Aston Martin has taken a significant step towards realising its dream of entering the luxury SUV market with the first development prototype being put through its paces along a demanding Welsh Rally stage in the hands of the company’s Chief Engineer, Matt Becker. It has been officially confirmed that DBX will be the name of Aston Martin’s first SUV.
Aston Martin has been exploring ways to expand its customer base to new demographic groups. Since 2015, Aston Martin has sought to increase its appeal to women as a luxury lifestyle brand and had established a female advisory panel to adopt the design of the cars to the taste of women. Given that women constitute a significant portion of SUV buyers or decision makers, the DBX would undoubtedly go a long way in making the marque more appealing to women.
The choice of the Welsh countryside as the first testing site is symbolic given that the DBX will be produced at Aston Martins’ new St Athan production facility in the Vale of Glamorgan; a state-of-the-art manufacturing plant that will ultimately, also become the ‘Home of Electrification’ when the marque’s fully-EV models enter production.
“Seeing a DBX development prototype in action is a momentous chapter in the story of our first SUV, for it is the moment it really comes alive. DBX is so much more than ‘just’ an SUV; it will be the first model built at our brand-new facility in St Athan. As such, it is very much the start of a bold new era in the company’s long history.” – Andy Palmer, Aston Martin Lagonda President and Group Chief Executive Officer
The testing in Wales also signifies the start of ‘real world’ testing for the SUV in which it will be subjected to a punishing regime that will see it tackle some of the world’s harshest environments, from the frozen Arctic and scorching deserts of the Middle East to high Alpine passes and the high-speed demands of the German autobahn and Nürburgring Nordschleife.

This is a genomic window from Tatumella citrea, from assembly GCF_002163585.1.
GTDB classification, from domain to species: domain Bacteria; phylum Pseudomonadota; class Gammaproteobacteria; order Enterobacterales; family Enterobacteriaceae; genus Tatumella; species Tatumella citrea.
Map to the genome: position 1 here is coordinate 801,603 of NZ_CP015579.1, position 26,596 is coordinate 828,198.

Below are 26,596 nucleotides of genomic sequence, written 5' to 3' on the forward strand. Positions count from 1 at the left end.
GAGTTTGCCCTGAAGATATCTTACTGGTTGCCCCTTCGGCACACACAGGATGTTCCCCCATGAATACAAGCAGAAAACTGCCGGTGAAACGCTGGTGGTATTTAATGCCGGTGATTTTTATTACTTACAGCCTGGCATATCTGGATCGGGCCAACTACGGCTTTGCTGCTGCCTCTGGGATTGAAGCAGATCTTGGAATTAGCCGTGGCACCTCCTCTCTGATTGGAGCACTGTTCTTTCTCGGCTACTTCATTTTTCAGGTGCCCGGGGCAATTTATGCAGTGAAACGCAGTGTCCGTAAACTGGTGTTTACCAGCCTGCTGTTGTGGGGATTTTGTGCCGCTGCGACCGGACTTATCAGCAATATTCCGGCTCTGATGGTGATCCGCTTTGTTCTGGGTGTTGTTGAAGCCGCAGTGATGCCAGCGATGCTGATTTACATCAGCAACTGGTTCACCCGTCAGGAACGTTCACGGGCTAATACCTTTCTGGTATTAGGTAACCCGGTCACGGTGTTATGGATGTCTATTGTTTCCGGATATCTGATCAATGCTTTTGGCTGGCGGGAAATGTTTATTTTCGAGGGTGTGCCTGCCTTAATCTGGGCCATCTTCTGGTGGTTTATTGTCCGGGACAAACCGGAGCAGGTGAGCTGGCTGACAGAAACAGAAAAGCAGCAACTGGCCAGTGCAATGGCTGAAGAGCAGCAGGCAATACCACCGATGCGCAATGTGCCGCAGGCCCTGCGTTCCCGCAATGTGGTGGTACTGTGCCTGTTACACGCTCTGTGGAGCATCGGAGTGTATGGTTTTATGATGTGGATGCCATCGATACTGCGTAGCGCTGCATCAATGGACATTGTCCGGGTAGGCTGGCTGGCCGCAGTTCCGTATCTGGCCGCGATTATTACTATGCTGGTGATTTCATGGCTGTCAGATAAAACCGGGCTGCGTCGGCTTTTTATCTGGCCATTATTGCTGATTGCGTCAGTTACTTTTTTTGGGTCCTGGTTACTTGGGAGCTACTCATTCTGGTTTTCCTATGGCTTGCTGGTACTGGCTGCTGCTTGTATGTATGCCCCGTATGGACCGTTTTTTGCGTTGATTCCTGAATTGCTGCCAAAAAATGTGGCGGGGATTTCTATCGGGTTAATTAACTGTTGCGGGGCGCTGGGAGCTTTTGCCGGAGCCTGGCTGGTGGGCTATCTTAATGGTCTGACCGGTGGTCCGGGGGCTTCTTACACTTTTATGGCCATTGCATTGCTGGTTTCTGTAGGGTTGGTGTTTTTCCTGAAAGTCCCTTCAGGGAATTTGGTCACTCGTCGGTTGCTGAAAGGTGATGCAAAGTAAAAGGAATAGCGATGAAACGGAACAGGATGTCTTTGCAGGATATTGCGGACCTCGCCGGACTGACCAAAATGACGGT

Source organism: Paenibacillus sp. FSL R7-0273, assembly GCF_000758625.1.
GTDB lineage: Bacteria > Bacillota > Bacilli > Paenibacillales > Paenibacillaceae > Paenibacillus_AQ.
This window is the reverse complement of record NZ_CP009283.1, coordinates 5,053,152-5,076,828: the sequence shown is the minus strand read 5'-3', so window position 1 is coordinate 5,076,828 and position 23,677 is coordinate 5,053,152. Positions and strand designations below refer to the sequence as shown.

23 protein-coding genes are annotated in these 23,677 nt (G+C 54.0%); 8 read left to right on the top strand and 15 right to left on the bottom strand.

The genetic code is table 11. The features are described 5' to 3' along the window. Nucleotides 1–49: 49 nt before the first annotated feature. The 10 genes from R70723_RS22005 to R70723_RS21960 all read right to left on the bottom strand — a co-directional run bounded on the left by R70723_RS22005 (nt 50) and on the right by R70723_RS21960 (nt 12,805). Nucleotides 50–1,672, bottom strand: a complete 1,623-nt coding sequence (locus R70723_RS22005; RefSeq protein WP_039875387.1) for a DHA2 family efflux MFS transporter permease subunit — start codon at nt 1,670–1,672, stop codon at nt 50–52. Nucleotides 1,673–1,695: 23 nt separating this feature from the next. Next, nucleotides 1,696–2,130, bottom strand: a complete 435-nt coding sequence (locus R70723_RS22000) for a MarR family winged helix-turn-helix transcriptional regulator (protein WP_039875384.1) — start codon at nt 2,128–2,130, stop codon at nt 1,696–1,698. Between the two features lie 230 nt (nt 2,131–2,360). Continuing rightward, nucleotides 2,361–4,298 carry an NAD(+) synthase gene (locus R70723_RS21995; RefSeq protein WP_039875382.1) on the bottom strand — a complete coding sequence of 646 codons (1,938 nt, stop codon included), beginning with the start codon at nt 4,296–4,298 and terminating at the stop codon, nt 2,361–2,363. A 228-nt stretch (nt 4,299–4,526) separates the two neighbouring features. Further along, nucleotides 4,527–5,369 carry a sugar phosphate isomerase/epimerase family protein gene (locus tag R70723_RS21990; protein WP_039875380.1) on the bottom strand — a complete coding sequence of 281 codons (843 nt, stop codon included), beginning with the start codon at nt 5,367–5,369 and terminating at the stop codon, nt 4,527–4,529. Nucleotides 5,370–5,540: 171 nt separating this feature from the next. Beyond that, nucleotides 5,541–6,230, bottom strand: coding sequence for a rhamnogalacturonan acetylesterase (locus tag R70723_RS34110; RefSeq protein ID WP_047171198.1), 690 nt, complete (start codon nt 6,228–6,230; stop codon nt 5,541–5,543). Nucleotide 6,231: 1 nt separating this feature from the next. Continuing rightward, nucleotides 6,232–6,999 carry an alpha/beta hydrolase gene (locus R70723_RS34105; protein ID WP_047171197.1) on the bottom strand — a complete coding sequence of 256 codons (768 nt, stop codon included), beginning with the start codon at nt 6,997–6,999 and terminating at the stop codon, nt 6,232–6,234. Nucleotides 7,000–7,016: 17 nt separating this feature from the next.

The unique nature of DBX in the Aston Martin range means that Aston Martin had to develop an all-new dedicated test programme that features new processes, procedures and standards to reflect its all-purpose role. So, while it is expected to perform with the verve and poise of an Aston Martin, its dynamic envelope has to extend into areas previously unfamiliar to the marque’s sporting roots. Naturally, this would have to include impressive multi-terrain and towing capabilities on par with or better than its competitors.
Speaking of his drive in the DBX development prototype, Aston Martin Chief Engineer, Matt Becker, said: “We have already developed and tuned DBX in the driving simulator, which has enabled us to make excellent progress in advance of the first physical prototype cars being available. Still, it’s always a big day when you get to put the first actual miles on an early prototype, and I’m delighted with the near perfect correlation between the simulator and this prototype. As an engineer, it’s genuinely exciting to get a feel for the car you’re working to create. DBX is a very different kind of Aston Martin, but we will be testing it in all conditions and across all terrains to ensure it delivers a driving experience worthy of the wings badge.”